Before I begin my take on Aashayein, I have a small confession - I have seen almost all of the 30+ movies (theatre/small screen) that John Abraham’s filmography boasts of. Not because I believe he is a terrific actor (which he is not!) or someone who’s acting prowess I admire (he has his good moments but has a long way to go). The truth is that I have a special soft corner for John (and Ritesh) because we share birthdates. Therefore, I am a JA loyalist and despite his average performances, will continue to be one. However, for the benefit of my 10-odd loyal readers, I am going to be completely unbiased and write an upright review of the film.
For director Nagesh Kukunoor, it has mostly been about realistic cinema. Stories you hear in neighborhoods, human tales you empathize with and news you read in dailies. Luckily, for him, audiences are in the day and age, caught between OTT popcorn productions and illogical condescending potboilers with nothing to fill the void. Films with a humor-laced message like Peepli, Udaan, are more acceptable today than ever. With Aashayein, does the engineer-turned-filmmaker manage to keep his art intact after Hyderabad Blues, Iqbal and Dor or does he fall prey to the commercial masala demands of the masses. Read further to find out.
Meet gambling addict (we hardly get to see his obsession) and chain smoker Rahul Sharma (John Abraham) and girlfriend Nafisa (Sonal Sehgal). One gambling win and a proposal later, Rahul slumps to the floor at a party amidst laughter and conversations. Diagnosis reveal that Rahul is suffering from lung cancer and has only few months to live. After a few mockery, rain sprinting and understandably piteous moments, Rahul decides to move into a hospice breaking all ties with Nafisa and the world in general.
In the hospice, Rahul meets a mixed bag of characters - Padma (Anaitha Nair), Madhu (Farida Jalal), Parthasarthi (Girish Karnad), Govinda (Ashwin Chitale) all having a common purpose among them - to make the most of their remaining days.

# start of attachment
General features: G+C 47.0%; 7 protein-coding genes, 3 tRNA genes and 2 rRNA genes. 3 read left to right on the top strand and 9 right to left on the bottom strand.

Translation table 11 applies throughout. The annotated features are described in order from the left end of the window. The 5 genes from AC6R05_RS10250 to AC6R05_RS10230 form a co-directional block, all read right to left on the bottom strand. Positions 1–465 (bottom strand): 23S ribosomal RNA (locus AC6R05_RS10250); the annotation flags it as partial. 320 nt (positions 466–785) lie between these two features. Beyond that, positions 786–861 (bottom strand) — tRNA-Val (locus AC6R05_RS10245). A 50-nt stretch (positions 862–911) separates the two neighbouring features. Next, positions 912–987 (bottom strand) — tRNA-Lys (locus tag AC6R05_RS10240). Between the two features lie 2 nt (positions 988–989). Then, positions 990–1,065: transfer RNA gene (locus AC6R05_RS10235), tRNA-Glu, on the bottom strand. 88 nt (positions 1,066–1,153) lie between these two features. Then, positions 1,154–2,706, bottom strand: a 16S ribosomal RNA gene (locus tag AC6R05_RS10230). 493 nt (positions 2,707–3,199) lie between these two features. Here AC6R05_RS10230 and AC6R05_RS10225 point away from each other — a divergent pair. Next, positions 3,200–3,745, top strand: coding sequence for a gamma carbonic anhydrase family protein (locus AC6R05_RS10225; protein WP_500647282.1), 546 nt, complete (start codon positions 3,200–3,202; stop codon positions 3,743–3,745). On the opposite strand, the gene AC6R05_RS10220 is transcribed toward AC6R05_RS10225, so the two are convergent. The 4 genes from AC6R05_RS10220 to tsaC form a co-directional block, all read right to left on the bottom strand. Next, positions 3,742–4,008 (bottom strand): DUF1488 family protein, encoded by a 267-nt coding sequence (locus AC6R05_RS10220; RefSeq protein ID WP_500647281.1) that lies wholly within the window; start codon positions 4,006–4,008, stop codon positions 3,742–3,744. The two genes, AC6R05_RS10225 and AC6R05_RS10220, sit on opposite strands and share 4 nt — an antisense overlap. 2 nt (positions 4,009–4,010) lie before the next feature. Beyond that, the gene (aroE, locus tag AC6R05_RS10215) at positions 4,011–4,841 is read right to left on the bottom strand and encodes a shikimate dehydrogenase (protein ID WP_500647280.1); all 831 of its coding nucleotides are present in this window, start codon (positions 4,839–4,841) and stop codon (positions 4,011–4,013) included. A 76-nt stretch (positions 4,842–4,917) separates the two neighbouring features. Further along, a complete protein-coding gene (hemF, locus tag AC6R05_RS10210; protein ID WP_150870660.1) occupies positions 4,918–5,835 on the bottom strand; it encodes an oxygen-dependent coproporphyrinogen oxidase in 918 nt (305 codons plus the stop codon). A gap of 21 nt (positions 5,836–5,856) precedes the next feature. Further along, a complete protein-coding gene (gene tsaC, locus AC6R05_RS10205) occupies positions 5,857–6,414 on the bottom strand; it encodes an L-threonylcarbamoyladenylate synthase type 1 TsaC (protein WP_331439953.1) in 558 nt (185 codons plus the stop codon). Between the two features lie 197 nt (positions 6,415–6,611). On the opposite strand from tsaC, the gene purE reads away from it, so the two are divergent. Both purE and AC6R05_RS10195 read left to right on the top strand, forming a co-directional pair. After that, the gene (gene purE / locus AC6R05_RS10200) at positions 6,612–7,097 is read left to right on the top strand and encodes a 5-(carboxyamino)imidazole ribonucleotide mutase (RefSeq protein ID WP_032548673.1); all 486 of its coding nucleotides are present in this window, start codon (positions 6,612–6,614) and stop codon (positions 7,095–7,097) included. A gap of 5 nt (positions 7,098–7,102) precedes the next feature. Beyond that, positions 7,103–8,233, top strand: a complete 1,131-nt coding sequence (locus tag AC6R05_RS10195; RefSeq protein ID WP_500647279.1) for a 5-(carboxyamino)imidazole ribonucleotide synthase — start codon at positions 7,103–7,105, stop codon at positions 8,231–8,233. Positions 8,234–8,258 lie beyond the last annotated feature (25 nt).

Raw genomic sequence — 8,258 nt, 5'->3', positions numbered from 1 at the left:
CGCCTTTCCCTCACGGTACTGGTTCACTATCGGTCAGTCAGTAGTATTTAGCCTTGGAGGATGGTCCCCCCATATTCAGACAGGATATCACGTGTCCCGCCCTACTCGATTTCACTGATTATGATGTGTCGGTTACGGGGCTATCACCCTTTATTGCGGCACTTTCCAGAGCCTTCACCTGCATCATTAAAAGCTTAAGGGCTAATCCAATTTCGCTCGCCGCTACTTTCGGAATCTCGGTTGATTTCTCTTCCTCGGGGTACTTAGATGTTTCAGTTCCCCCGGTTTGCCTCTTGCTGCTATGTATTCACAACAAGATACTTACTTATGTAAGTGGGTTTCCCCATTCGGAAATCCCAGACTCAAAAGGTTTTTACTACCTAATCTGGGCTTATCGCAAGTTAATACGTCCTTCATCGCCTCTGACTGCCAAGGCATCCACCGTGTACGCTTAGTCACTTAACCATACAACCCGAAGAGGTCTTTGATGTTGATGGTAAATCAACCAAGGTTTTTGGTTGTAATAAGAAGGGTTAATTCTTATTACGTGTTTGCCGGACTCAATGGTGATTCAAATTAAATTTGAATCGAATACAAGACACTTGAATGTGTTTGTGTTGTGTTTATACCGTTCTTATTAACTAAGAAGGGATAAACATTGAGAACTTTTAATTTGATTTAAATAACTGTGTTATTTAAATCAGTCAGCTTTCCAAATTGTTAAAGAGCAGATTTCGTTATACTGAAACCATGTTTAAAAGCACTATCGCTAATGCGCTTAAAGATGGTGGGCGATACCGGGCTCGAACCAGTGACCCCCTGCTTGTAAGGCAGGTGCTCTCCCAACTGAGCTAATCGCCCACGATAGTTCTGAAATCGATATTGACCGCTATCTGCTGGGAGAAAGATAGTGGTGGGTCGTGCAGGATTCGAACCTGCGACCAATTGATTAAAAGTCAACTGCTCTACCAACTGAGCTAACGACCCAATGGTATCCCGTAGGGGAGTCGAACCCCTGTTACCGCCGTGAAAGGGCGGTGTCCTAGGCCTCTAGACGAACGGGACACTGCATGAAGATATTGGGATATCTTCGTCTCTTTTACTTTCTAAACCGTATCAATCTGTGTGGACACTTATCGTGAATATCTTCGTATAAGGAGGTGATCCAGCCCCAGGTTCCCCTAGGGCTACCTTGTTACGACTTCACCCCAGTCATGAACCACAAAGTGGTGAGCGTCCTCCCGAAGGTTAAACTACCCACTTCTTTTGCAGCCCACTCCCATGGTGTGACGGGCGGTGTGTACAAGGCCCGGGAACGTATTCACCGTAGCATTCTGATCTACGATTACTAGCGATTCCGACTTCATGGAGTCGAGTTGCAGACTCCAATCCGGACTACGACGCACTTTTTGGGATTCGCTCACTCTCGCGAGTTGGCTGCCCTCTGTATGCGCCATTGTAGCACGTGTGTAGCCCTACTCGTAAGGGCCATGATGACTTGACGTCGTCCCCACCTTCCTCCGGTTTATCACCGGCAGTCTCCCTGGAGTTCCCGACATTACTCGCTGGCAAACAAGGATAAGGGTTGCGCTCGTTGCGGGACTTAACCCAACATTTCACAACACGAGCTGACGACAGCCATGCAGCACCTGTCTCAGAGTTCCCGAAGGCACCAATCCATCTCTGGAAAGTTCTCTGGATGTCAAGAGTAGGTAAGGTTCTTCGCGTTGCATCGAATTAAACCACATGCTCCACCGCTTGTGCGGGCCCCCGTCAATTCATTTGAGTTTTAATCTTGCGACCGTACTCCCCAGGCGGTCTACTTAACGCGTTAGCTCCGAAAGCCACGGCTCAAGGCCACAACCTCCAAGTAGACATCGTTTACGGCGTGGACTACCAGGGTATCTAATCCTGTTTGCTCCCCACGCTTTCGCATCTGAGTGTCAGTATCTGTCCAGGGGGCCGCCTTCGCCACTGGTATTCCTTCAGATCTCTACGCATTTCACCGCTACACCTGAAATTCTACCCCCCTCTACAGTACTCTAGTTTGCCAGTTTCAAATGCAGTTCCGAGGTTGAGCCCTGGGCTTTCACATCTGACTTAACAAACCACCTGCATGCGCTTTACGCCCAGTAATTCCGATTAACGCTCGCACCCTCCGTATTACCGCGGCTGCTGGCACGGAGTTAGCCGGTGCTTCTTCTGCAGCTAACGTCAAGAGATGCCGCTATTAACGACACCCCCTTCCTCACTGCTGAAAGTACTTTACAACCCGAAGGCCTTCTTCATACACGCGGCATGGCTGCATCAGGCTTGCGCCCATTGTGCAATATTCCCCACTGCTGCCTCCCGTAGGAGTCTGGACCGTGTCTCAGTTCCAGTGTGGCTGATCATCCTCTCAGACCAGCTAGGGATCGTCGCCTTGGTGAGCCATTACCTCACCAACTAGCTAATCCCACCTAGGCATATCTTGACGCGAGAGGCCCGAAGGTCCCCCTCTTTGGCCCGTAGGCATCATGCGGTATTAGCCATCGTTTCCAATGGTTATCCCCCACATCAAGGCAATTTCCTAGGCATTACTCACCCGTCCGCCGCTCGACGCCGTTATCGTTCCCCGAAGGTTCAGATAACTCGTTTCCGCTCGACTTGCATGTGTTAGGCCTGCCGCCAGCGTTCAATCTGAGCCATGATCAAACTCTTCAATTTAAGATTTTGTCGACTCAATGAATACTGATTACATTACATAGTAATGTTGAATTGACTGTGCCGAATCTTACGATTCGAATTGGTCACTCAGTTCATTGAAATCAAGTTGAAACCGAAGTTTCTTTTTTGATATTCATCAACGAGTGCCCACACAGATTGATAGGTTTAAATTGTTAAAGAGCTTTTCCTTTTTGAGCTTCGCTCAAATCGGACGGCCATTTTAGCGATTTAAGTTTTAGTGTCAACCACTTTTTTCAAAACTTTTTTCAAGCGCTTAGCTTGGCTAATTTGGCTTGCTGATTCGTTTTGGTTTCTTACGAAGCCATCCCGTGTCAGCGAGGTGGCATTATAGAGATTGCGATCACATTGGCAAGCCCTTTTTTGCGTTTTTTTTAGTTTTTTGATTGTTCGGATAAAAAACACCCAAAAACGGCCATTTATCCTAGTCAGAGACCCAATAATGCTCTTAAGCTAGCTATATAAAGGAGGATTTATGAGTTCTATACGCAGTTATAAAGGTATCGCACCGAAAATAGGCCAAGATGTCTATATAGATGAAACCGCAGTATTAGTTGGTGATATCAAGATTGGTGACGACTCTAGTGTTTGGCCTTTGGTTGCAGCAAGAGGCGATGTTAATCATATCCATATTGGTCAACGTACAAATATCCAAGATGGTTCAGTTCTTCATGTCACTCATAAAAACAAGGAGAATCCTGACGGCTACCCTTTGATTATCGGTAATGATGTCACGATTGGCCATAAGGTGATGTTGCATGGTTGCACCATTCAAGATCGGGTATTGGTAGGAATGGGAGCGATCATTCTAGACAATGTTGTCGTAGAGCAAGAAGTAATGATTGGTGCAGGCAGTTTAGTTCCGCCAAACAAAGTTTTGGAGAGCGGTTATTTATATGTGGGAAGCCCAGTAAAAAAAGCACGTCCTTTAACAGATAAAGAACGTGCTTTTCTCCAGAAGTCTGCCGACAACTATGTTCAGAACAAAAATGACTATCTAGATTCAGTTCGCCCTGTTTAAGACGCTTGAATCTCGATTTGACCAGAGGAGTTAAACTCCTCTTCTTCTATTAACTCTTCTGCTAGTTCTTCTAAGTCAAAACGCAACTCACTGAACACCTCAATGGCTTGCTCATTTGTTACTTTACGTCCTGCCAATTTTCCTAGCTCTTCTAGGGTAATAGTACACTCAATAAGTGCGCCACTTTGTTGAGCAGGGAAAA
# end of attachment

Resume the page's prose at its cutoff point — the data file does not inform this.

I am not being bias, but genuinely, John Abraham has put in probably the best/toughest show of his career. He is intense, distinguishes well between all his relationships, emotes and justifies the role largely to an extent that there are some scenes, wherein you forget John, the Bollywood star and only sympathize with Rahul. Undoubtedly, the bright star of the film is Anaitha, whose eccentric ways strike a lovable chord. Anaitha does an extraordinary act of the estranged cancer patient, a fine supporting act.
The idea is noble, the subject is right; the casting of the leads and more importantly the supporting acts is satisfactory. However, despite all this, the script falters in a major way influencing the entire outcome. The incorrect mix of art and commercial cinema is one of the key weaknesses. The filmmaker intends to put across many ideologies, but trying to fit everything in, he misses the key essence and lacks compassion.
For a film with a sensitive topic around the much-dreaded C-word, there are hardly any tear-jerking, hearts wrenching scenes. Emotions are over quicker than the credit roll and the story hardly manages to leave an impact.
Aashayein starts favorably, but post the first half; it collapses like a pack of cards, owing to directionless story and venturing into sub-plots hardly relevant to the narrative. Nagesh plays a solid part of trying to steer his messy storyline, but with an added highly amateurish ending, the film will hardly manage any hopes for itself.
Verdict: the only ‘Asha’ this film could hold is hopefully for John’s career, as the actor has managed to draw some fabulous scenes to his credit.
On second thoughts: most films these days are boasting of better performances from supporting casts rather than the leads. About time, Bollywood cashes in on these small actors rather than chasing big names.